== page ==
Mother in law would be delighted if I made the pud. Raisins yes, sultanas yes, currents yes…dried pineapple must get, figs also, beef suet must get, so much for being vegetarian….brandy yes, sherry must get - great chilled pre-dinner drink. Need a 1.5 litre bowl … and a space of
five 7 ½ uninterrupted hours. Need string. Mother in law provides bowl, suet from the butcher. All assembled. Have coffee and begin. Chop, chop chop. Suet rather smelly, minced, rubbed in. Mix into bowl. Paper lids on, teflon rubber bands replace string. Pud in pot. That took 2 ½ hrs only 5hrs to go….water gets in top of pud. redo paper still 5hrs to go...
finished pudding should look something like this, recipe in Ruth Pretty Cooks at Home or you can find it here..eat in 2012 or even better save for 2013. Another recipe from the book might also be good around Christmas.
After bringing armfuls of fresh baking home over the last couple of months, I will miss Alice and her kitchen. Alice has been fantastic to work with and her generosity showed no bounds. This was typified when on the last day of food photography she offered me a cake to take home. Aptly named Celebration Cake, Alice was celebrated when the cake was presented at a friend's house and held pride of place amongst fish and chips, burgers and a few beers.
Although the styling here differs from the more refined book version, the inside remained the same - three layers of chocolate cake. For those who like to bake, look out for the book in the middle of next year.
I have even noticed a few much neglected asparagus spears popping up in our garden. However you will need more than a few spears to make the Toasted Asparagus and Swiss Cheese roll recipe from Ruth Pretty's latest book.
Ruth's book was a great project to work on as the food images were complemented by editorial photography, landscapes and photos of garden produce.
In front of a small gathering in his trademark laid back style Brown talked about his backyard, his TV show, and more.
As guests ate their way through tasty morsels including chargrilled tuatuas (actually it was a gas barbeque), smoked kahawai potato cakes and marshmellow caramel muesli slice, Brown explained his philosophy on food.
It’s about savouring the journey to the plate; the prep, slowing down and enjoying. “By the time food arrives on a plate its dead”. Fitting with this philosophy Stoked is about cooking on an open fire (preferably your own hunter-gathered produce). A stark contrast he says to books of recipes containing only four ingredients, ten minute meals, and frozen sushi.
As Brown munched on a pulled pork sandwich (with apple cider slaw) he described his own backyard on the South Coast of Wellington; the big outdoor fire, a wood-fired oven, a chargrill, a Japanese teppanyaki plate and yet another oven that acts as a warmer. A set up Brown says was designed “to take cooking classes for Khandallah housewives if the phone didn’t ring after leaving Logan Brown”.
Despite a packed programme Brown has created a winning combination in his new Auckland establishment. Depot seats 70 and is already doing 300-400 meals a day. No dots on plates, formality left at the door and serving wine ‘on tap' are some of the markers of this fresh restaurant. Underlining Brown’s approach to food, Depot’s current menu includes freshly shucked oysters and cockles, wild pork salami, wild rabbit rillettes, kahawai, snapper, kingfish and food cooked over charcoal or hardwood.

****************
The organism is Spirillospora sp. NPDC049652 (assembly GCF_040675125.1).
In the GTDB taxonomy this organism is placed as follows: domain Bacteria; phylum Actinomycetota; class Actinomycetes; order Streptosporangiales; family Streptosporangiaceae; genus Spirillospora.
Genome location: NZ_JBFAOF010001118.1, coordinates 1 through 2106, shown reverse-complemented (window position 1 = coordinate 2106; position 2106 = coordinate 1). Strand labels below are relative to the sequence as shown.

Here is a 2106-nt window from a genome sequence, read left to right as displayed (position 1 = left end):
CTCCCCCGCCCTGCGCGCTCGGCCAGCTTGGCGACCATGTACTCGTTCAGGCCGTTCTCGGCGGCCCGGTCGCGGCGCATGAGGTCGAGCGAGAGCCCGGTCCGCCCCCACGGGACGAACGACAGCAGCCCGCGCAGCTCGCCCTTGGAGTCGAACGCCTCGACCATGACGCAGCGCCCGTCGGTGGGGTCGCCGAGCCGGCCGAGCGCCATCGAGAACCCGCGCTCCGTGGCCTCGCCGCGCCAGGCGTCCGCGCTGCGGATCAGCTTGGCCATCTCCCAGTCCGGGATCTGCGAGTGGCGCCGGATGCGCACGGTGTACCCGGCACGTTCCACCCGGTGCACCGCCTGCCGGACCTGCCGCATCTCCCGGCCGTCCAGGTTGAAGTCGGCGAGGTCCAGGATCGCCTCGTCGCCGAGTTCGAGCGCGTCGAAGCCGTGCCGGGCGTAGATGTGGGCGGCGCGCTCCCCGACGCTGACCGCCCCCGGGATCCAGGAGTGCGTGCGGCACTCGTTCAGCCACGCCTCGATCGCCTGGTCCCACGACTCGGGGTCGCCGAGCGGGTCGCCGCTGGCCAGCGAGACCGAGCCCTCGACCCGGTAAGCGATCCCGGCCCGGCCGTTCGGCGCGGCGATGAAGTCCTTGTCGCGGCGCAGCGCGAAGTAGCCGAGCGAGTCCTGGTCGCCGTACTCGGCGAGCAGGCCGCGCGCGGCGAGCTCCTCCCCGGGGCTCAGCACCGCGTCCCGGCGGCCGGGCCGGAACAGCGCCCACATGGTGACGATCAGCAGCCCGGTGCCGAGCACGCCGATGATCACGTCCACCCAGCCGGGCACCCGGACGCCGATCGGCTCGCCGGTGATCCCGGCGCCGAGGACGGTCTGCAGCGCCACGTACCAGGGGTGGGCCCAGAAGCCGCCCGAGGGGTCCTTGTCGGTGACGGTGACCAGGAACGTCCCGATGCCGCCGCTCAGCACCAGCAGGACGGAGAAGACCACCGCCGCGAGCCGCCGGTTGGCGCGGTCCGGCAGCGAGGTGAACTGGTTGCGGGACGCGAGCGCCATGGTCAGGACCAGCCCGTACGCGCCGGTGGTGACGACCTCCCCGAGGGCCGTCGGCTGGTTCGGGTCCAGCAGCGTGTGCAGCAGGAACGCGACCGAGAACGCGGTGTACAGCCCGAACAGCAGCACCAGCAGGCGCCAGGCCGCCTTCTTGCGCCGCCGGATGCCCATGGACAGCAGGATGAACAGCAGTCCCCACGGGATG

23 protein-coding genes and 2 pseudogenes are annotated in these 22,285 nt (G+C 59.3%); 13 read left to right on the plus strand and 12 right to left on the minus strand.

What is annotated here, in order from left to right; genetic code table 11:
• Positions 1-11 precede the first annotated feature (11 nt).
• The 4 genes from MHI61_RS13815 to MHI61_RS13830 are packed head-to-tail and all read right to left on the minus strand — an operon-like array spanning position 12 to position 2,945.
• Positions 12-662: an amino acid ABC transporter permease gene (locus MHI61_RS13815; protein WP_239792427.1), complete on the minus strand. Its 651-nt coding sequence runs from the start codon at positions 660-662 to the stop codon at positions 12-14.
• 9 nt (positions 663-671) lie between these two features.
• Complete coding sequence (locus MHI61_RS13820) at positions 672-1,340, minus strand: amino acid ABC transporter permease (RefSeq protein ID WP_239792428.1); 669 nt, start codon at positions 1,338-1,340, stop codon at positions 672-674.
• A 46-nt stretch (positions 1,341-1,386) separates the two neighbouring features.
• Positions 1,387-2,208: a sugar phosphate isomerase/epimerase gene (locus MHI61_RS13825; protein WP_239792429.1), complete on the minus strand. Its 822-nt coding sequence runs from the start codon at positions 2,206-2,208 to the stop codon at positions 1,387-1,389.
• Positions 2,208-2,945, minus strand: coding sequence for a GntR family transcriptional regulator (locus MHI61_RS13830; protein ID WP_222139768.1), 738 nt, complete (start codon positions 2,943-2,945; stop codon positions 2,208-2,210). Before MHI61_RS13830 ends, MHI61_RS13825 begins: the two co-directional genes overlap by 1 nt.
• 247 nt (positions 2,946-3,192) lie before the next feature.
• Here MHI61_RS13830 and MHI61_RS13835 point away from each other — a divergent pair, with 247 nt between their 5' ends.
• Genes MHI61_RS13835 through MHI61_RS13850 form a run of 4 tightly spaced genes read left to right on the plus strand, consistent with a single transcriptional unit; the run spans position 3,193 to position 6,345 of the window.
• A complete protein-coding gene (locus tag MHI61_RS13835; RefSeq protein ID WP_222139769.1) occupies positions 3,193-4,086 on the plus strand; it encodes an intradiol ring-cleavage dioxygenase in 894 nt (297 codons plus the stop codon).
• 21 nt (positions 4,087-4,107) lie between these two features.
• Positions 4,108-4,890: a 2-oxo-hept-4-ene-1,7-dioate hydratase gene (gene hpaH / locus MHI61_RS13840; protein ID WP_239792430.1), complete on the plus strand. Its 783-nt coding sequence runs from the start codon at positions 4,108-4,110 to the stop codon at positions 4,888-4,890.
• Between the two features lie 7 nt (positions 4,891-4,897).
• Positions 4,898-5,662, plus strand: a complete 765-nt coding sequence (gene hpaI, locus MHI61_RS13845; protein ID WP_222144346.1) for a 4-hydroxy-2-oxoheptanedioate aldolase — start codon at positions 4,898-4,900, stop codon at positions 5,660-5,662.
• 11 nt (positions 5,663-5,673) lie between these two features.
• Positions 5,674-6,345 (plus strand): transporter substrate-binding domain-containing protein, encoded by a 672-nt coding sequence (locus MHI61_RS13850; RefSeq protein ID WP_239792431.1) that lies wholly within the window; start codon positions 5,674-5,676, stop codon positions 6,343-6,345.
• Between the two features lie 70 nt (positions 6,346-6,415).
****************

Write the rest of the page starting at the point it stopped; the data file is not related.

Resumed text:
Unfortunately for Wellington, a Depot style restaurant will not be arriving anytime soon. Brown says this is partly the due to the capital’s smaller population, but also to his vision of expanding into Australia. The audience left the garden room warm and contented with Stoked. They’ll be lighting their own fires.
Guests mingled in anticipation of the arrival of food royalty, Madhur Jaffrey to a book signing at Ruth Pretty's Garden Room. Imbibing hot spiced tea and munching muthries the gathering perused a selection of Jaffrey's extensive range of cookbooks.
Having arrived at Wellington airport only a couple of hours previous the spritely 78 year old was greeted with loud applause. She then spoke eloquently about her personal and public life. Meanwhile exotic food and drinks circulated. The recipes including dates, seekh lamb kebabs, cheera and shaka para were each from a different Madhur Jaffrey cookbook.
The golden sun enriched the already vibrant colours of the Garden Room, decorated for the occasion by the Ruth Pretty Catering crew. The setting struck a poignant note when Jaffrey said her biggest regret is not spending as much time as she would like in her own garden.
"Can you eat the food you photograph?" or "what are all the tricks to make the food look so good?" are the two questions I am most often asked about as a food photographer. Surprise registers when I say pretty much the only thing used is a little olive oil .
The only time I can remember a trick is when we put raw new potatoes in a salad, as with cooked potatoes the skins slide off . I would say lighting, fresh ingredients and props are the keys to a strong food photograph however some food photographers try other approaches - check this video out